And now you see that I have b.id and food. So B ID is from Table B and food is also from Table B. But those have no values for Jim because Jim net didn’t originally match with any record in table B. And so therefore, even though Jim has preserved in the in the query results, we don’t actually get any values from Table B because again right we had no match for Jim. So, this is the essence of the outer join, and particularly what I mean by a table being preserved. So a the preserve table, whether it be left or the right or both. records that do not have a match from the inner join step will be added back into the query at the end and columns were the the record had no matches for will be no. But let’s take a pause here and take a look at a couple of examples for the left outer join. So I do want to just highlight a couple things just to kind of show just to show the results here. So we have a couple things here, I wanted to show how many customers we actually have so that we have 663 customers in total in our database. And then we also, we also have two different buying groups. And this is important, because I’m going to start to expand this out by joining these two tables together. And so if I cross joined these two, right, it’s essentially the number of rows in table A times the number of rows in table B, and so 663 times two, right?

So if we run this query, aha, so now we get all all all of that. So 13 101 101,326 rows, okay, so each of the buying groups paired with all of the customers. So that is, that’s a lot, right. And that’s not necessarily valid data, it doesn’t really necessarily showcase the relationship between the two. But if we change this to an inner join, instead of just a cross join, okay. So again, right, I’m kind of just showcasing the each of the each of the logical processing steps, right, you can see step one, by you doing just a cross join, you can do, you can see the result of step two by doing just in just the inner join. So with just the inner join, I only get the customers whose buying group matches the customer buying group. And so now I only have 402 rows, right? So only the customers who have a buying group in the buying group table. Now, what if I change this to an outer join? So instead of enter, I’m going to say left. So now what happens?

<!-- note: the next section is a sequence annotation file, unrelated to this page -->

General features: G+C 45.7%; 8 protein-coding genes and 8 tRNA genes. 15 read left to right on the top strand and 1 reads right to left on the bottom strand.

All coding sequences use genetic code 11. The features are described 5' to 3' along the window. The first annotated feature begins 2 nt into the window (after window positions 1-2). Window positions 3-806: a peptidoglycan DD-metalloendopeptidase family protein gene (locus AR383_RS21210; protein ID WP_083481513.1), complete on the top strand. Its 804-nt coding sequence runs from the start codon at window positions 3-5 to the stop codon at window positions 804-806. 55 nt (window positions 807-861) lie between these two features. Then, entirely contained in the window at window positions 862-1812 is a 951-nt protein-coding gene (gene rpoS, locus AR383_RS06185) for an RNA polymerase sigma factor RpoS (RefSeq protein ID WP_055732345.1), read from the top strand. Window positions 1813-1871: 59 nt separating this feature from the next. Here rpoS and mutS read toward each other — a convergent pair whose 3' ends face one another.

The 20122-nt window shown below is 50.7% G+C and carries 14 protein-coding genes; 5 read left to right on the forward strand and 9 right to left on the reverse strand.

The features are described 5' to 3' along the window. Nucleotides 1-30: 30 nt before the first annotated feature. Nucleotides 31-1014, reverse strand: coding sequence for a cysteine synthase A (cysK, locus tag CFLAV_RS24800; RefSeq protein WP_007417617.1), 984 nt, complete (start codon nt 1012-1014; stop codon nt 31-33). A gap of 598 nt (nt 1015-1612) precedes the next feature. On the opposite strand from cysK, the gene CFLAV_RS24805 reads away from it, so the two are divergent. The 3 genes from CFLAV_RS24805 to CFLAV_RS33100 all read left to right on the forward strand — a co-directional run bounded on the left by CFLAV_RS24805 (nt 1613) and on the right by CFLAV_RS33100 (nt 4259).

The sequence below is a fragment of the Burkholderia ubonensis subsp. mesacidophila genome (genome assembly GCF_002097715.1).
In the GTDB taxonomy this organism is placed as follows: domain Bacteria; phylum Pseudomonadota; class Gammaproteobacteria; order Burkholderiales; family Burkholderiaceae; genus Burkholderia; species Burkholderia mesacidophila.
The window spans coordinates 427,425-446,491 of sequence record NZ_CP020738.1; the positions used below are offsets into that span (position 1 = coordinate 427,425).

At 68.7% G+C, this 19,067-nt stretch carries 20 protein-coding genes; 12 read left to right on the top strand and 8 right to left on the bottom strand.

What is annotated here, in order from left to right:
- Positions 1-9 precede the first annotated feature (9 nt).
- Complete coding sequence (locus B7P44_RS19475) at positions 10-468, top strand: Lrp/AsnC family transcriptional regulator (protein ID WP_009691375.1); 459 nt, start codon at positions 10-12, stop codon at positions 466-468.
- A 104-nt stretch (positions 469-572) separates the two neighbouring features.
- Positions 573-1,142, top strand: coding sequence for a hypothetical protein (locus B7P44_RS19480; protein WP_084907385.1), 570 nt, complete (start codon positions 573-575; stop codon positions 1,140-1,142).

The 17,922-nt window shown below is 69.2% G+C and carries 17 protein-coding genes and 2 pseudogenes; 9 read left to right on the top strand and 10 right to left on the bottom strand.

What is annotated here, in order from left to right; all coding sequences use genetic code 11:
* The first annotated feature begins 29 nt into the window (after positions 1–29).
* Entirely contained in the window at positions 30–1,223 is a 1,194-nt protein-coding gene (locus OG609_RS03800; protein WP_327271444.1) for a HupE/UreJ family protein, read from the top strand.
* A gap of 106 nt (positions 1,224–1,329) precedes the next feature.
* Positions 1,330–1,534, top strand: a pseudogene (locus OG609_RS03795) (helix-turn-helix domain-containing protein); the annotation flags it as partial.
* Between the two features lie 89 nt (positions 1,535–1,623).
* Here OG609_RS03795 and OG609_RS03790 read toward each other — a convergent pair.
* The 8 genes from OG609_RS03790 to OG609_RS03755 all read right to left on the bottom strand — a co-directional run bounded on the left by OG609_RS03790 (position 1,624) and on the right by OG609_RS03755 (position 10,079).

So if I run this, I had 400. Before. Now I have 663. Again, right? Now I have 663. Again, because right? Because my sales customers is the preserved table, I keep all of the customers. And then I have all the customers who had a match are paired with the record inside of the buying group table. So if we go back over here, and go to the results, if I scroll down aways, let’s see here. Yep, scroll. Scroll down aways here. Now we have all the customers who are not associated with a buying group. So let’s say in this case, these customers aren’t associated with a big company. They’re just, you know, your normal person that is placing some orders for us. But this is the power of what a Left Outer Join can actually achieve. Okay, so one way we can actually identify which which customers are added, so the customers that were added, or the customers who don’t have a buying group. And so we can we can actually figure out the exact same the those exact people by just filtering out those who are no, so were big, buying group and big buying group is no, so the the customers who were not able to be paired with a buying group, those are only those customers. So we have 261 rows, right.